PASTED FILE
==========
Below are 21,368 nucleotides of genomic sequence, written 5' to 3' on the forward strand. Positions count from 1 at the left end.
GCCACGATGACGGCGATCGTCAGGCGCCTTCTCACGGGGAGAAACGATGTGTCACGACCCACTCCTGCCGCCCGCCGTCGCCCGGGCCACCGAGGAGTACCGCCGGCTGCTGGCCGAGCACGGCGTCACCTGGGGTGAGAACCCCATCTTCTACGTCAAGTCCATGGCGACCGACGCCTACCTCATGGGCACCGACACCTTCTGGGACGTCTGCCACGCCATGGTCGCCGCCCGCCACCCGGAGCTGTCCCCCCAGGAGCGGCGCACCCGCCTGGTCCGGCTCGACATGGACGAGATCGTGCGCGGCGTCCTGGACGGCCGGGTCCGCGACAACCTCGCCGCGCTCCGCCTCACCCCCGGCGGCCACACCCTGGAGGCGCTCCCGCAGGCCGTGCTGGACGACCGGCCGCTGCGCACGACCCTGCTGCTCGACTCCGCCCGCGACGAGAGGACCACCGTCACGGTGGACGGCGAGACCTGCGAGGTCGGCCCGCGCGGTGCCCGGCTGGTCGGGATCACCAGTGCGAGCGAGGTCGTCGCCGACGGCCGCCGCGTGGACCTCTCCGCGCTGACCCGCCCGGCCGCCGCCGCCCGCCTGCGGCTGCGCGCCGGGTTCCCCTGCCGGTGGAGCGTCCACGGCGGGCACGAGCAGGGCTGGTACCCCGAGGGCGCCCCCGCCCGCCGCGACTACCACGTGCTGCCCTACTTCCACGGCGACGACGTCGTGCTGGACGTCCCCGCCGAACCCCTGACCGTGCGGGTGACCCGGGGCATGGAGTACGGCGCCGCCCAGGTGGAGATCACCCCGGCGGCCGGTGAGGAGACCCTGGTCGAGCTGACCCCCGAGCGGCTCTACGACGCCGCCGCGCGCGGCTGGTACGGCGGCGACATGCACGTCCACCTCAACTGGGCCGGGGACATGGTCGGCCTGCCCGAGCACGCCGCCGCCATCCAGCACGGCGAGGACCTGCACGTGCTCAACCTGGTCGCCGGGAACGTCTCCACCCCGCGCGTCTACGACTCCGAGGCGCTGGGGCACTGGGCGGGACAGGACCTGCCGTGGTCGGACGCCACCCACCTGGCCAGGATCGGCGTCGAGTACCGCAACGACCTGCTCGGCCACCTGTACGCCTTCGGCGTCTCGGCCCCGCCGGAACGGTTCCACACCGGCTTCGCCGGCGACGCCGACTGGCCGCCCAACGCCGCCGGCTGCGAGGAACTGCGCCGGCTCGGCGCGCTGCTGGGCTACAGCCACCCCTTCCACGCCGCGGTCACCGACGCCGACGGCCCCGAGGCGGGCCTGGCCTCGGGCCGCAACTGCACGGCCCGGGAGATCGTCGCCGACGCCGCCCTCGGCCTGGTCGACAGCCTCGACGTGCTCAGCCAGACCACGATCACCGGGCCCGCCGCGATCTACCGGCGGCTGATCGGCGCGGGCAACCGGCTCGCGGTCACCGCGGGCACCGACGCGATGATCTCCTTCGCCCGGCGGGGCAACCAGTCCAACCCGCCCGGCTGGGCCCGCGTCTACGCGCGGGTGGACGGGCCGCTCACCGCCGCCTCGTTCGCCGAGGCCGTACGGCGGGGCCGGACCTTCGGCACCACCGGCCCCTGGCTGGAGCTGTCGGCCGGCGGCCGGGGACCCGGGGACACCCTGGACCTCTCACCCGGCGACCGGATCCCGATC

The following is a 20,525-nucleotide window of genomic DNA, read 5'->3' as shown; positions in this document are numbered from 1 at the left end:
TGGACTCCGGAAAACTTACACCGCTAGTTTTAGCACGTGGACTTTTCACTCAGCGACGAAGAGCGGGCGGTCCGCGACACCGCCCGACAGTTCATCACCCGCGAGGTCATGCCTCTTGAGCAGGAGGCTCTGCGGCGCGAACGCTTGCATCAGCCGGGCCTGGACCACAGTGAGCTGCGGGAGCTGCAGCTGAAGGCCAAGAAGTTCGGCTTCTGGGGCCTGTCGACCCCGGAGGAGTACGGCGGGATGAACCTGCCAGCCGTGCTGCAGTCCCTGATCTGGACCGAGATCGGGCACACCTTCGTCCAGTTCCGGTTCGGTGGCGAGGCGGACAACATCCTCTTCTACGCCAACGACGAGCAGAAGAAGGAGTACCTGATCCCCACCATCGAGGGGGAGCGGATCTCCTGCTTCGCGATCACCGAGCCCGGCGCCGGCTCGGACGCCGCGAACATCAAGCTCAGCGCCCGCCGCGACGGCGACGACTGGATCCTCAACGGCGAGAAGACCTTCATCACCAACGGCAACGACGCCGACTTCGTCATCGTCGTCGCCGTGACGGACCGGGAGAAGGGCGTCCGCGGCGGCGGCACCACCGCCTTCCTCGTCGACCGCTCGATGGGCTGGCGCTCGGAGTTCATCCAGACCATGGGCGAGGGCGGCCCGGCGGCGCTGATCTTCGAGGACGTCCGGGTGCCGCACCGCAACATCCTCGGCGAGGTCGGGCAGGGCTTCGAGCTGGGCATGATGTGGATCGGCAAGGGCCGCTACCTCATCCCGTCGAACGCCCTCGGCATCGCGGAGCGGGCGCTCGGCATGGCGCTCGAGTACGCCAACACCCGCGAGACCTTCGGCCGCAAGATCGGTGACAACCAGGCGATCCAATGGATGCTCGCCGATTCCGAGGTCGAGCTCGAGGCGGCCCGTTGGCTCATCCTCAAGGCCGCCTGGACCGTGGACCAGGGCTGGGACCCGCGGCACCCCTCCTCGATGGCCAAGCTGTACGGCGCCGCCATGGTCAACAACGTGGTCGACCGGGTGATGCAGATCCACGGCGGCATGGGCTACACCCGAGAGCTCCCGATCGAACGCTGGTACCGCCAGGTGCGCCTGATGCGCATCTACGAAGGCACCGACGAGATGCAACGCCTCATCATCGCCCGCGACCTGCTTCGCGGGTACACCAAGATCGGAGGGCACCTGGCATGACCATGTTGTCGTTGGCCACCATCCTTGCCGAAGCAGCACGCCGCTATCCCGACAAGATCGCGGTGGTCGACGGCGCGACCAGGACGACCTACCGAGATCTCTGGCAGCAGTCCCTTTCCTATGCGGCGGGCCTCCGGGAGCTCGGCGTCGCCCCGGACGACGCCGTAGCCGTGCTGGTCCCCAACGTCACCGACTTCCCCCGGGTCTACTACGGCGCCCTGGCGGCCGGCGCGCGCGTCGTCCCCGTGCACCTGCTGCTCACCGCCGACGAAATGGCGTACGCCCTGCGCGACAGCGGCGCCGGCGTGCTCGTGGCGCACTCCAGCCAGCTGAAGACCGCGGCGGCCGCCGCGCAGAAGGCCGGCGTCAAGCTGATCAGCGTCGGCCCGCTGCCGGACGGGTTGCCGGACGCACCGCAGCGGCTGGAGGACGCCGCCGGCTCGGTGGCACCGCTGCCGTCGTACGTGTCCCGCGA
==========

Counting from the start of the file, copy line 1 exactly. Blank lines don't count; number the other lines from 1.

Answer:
Below are 21,368 nucleotides of genomic sequence, written 5' to 3' on the forward strand. Positions count from 1 at the left end.